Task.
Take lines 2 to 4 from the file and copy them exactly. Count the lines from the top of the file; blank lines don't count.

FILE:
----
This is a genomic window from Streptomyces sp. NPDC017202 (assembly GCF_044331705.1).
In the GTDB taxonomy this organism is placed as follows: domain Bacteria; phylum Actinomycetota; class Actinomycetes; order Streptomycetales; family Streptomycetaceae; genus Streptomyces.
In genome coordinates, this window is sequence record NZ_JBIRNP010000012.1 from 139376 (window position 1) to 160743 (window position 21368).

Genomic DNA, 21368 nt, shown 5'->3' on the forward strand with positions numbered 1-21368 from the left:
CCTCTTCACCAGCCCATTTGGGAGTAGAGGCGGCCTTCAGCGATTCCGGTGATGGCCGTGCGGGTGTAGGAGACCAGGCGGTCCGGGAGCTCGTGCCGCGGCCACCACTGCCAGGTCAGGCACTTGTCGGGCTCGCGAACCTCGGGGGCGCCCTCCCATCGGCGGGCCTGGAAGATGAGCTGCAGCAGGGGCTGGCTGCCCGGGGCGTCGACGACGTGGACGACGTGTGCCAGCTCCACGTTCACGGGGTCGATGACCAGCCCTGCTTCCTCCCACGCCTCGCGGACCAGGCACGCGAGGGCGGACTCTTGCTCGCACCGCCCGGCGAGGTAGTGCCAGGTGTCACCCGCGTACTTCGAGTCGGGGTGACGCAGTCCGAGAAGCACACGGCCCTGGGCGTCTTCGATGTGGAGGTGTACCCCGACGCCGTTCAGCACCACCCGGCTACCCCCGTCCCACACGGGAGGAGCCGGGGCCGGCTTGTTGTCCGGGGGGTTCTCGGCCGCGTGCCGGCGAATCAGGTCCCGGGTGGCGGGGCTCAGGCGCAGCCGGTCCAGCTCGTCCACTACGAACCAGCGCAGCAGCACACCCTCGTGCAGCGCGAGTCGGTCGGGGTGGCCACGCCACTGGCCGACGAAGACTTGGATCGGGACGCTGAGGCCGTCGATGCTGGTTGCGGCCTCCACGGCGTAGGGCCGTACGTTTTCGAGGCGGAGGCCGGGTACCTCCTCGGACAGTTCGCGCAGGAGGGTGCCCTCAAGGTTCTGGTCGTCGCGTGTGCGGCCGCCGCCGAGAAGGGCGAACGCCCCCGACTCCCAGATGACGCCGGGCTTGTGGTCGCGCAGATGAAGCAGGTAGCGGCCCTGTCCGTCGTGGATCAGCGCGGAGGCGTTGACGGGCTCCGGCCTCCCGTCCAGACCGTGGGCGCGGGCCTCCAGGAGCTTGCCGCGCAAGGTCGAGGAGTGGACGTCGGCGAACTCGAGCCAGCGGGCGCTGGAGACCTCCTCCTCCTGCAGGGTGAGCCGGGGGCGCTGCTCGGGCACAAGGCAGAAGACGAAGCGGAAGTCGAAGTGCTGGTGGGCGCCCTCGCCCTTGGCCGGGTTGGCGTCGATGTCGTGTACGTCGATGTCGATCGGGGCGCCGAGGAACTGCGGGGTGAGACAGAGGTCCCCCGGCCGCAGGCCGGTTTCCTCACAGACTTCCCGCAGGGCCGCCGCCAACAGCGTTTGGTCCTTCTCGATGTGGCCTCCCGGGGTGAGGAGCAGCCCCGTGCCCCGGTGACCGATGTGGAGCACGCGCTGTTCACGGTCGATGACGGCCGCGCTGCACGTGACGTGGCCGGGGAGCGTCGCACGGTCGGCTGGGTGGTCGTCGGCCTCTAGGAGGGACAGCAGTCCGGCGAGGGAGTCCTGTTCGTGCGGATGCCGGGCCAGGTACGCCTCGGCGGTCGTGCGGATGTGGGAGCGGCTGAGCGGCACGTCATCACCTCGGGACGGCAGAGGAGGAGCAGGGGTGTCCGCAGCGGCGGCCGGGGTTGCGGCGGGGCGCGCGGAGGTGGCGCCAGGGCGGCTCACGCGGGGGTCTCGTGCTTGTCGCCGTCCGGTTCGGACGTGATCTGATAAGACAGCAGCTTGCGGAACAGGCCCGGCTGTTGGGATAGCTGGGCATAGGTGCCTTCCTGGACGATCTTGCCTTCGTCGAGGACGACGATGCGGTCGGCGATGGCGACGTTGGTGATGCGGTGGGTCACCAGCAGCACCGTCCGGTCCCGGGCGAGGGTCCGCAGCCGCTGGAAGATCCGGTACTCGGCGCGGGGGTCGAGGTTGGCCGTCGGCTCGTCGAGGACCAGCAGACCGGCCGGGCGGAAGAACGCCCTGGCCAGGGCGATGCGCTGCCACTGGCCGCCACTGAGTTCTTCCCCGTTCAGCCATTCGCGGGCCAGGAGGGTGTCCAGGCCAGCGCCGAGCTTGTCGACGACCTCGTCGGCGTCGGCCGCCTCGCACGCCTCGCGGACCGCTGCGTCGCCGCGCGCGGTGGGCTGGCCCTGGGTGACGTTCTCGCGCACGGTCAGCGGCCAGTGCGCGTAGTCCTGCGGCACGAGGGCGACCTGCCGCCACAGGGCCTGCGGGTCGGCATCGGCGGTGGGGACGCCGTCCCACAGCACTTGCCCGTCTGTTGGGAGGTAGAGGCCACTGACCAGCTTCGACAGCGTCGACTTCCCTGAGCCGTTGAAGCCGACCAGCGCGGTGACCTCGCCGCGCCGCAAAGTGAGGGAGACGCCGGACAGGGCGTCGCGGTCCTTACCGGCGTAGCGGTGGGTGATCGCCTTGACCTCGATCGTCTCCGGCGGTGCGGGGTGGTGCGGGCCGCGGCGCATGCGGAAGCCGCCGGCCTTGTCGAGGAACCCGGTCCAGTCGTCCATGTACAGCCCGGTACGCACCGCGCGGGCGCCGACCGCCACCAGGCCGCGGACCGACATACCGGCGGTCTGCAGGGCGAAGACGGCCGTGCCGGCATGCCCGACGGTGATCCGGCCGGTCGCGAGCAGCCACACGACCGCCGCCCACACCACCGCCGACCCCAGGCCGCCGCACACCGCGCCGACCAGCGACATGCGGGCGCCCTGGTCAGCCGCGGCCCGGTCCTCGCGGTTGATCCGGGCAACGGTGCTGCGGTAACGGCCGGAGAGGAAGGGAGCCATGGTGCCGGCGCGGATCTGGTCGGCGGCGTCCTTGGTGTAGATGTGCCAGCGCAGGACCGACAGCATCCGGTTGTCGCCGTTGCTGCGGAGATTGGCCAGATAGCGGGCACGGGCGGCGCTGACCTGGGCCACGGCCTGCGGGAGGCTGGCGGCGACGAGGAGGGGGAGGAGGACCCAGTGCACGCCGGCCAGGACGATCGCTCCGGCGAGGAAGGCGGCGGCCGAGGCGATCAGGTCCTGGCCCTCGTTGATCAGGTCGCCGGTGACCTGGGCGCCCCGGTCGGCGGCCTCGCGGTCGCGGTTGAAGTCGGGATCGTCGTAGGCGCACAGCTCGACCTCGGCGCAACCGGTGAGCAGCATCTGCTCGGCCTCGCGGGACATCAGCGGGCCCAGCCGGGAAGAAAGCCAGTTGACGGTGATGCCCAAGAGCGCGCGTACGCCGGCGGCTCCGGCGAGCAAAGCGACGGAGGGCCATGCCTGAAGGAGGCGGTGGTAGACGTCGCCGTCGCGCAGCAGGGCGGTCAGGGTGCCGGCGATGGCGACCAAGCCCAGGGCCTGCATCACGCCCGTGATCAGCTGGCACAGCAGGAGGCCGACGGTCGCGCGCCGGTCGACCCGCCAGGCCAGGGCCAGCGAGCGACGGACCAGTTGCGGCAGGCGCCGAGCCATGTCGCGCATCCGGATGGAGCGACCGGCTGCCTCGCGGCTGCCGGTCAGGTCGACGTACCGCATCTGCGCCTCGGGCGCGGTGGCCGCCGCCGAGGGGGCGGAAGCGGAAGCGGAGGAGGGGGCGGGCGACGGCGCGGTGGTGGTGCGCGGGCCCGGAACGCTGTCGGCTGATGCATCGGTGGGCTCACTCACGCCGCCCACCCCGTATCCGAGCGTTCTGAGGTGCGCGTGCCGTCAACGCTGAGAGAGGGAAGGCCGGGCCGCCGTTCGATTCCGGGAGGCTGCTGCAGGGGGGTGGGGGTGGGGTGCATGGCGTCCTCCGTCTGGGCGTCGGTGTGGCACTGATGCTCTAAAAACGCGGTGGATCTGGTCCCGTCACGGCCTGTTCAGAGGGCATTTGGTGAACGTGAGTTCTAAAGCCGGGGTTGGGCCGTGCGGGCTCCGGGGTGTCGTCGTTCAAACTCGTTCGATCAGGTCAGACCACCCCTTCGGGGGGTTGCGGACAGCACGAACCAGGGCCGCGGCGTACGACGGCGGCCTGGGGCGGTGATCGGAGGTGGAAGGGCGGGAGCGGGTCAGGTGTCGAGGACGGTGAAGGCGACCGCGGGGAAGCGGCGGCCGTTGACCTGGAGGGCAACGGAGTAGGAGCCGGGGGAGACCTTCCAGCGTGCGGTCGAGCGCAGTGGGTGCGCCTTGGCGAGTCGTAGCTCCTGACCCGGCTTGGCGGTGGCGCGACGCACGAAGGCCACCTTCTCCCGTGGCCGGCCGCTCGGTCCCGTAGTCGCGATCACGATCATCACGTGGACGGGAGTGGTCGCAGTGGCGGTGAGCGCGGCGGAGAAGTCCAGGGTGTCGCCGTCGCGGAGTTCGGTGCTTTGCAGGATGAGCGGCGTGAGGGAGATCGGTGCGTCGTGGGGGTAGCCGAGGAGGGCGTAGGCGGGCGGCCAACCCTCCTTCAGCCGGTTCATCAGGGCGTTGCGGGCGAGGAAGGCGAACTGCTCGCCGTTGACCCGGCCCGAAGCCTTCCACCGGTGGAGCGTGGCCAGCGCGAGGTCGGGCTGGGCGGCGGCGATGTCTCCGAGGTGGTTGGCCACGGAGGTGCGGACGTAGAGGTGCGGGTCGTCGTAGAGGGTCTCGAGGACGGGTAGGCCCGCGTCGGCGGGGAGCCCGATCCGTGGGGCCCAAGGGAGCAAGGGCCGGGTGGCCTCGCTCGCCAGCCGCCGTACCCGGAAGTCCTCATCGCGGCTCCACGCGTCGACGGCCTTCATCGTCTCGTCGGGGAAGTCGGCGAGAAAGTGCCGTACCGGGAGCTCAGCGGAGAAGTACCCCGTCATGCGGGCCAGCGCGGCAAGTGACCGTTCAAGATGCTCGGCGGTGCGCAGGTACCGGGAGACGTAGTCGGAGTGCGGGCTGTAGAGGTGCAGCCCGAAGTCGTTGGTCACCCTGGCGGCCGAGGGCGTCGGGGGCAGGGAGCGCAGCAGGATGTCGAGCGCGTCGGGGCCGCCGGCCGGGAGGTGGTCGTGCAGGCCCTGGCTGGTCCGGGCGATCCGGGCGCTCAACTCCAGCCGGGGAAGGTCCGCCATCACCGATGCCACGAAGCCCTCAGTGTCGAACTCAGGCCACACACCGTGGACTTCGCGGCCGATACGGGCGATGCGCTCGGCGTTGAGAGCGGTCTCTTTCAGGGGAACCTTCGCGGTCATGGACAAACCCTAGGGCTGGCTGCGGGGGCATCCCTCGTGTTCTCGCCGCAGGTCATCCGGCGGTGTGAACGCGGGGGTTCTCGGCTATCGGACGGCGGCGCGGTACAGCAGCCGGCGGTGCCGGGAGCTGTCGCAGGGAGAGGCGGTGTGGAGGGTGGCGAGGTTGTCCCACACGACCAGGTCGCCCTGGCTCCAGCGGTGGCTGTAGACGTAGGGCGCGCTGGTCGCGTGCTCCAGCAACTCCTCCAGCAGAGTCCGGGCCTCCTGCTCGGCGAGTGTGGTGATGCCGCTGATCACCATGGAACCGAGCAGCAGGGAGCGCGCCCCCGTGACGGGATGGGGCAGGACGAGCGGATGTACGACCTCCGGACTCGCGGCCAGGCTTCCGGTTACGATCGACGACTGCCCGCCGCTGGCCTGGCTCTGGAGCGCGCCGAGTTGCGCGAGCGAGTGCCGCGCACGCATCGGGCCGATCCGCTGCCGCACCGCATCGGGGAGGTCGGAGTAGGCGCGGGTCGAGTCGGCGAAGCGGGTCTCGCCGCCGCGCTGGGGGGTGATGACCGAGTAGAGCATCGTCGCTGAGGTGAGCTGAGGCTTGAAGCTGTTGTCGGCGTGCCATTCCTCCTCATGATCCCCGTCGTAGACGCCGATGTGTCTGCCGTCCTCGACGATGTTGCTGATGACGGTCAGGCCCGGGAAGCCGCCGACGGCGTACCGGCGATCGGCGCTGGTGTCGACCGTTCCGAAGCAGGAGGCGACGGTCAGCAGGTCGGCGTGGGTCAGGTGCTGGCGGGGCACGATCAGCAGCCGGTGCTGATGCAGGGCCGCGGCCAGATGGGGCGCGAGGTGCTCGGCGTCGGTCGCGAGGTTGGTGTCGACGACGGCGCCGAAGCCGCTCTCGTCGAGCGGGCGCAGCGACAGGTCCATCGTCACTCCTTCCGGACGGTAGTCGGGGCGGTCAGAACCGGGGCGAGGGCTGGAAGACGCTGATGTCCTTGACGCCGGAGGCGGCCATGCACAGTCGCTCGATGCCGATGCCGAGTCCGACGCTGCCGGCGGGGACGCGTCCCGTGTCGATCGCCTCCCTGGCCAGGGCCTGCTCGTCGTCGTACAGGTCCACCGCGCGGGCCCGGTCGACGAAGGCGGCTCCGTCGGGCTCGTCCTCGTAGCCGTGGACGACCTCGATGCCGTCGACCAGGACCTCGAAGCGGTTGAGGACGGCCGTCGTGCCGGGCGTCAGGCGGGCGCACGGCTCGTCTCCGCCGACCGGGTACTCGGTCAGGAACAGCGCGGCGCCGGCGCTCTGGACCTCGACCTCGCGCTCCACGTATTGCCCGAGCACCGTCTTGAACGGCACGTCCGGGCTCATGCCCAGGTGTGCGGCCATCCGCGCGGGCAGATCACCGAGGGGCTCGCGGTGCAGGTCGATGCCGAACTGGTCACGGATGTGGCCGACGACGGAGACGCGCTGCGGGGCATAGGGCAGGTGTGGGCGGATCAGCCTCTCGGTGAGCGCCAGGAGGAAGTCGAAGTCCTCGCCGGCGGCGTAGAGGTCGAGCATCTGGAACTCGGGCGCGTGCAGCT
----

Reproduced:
In the GTDB taxonomy this organism is placed as follows: domain Bacteria; phylum Actinomycetota; class Actinomycetes; order Streptomycetales; family Streptomycetaceae; genus Streptomyces.
In genome coordinates, this window is sequence record NZ_JBIRNP010000012.1 from 139376 (window position 1) to 160743 (window position 21368).

Genomic DNA, 21368 nt, shown 5'->3' on the forward strand with positions numbered 1-21368 from the left: